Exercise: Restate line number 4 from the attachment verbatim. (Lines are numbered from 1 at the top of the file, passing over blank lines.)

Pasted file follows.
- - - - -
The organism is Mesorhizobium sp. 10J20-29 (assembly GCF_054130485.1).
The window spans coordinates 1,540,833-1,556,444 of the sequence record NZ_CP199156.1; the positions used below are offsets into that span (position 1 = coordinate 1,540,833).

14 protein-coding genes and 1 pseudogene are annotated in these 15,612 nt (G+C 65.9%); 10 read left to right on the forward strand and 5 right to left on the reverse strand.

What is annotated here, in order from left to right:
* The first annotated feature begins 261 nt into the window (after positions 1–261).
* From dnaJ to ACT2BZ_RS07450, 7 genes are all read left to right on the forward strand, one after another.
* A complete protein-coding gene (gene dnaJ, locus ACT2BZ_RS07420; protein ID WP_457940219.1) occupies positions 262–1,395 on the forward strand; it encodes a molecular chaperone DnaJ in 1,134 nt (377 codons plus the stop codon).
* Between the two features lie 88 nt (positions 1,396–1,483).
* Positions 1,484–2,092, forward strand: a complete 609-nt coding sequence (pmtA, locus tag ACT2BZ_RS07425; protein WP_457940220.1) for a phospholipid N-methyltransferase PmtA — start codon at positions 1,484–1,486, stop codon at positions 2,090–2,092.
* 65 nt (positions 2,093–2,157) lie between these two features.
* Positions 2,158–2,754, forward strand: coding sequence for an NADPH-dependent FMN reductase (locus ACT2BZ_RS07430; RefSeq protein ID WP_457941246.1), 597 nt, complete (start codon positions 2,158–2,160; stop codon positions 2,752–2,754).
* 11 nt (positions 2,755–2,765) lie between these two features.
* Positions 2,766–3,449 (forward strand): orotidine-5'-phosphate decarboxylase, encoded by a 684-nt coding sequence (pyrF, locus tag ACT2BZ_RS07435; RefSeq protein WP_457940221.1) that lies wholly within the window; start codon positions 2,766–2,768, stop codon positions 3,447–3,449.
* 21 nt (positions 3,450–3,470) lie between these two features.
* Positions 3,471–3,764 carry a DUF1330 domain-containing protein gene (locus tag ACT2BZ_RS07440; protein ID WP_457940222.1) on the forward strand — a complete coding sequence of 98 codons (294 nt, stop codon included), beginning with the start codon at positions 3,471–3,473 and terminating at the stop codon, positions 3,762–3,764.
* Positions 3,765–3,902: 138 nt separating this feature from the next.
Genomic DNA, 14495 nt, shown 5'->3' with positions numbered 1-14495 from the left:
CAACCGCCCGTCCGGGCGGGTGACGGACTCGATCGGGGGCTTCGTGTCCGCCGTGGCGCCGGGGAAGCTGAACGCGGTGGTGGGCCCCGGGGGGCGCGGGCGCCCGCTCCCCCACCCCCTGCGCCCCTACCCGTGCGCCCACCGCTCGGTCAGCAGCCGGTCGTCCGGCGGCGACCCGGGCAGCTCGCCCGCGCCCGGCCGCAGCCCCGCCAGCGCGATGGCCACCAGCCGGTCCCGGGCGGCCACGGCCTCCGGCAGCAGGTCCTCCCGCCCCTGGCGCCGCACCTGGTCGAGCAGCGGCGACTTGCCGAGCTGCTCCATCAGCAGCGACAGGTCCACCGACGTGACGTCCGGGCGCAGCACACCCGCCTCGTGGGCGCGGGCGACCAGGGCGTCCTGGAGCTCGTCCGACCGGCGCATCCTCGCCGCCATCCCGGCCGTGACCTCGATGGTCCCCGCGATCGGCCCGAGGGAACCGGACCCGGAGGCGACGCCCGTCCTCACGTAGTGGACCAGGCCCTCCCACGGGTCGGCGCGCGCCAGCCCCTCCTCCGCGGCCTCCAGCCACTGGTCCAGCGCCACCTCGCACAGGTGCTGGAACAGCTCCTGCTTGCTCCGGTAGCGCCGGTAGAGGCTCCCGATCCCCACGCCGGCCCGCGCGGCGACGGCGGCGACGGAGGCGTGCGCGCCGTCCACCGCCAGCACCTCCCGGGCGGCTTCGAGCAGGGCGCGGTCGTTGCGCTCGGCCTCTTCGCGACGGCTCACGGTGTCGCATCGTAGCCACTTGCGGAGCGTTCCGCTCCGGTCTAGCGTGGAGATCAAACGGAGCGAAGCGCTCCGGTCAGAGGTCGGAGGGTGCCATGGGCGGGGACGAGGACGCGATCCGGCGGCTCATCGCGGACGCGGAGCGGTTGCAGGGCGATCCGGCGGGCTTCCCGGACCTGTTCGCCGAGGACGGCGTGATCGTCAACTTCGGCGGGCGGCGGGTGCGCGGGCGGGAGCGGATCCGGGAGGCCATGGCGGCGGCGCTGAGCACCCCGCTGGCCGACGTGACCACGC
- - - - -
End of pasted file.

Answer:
What is annotated here, in order from left to right: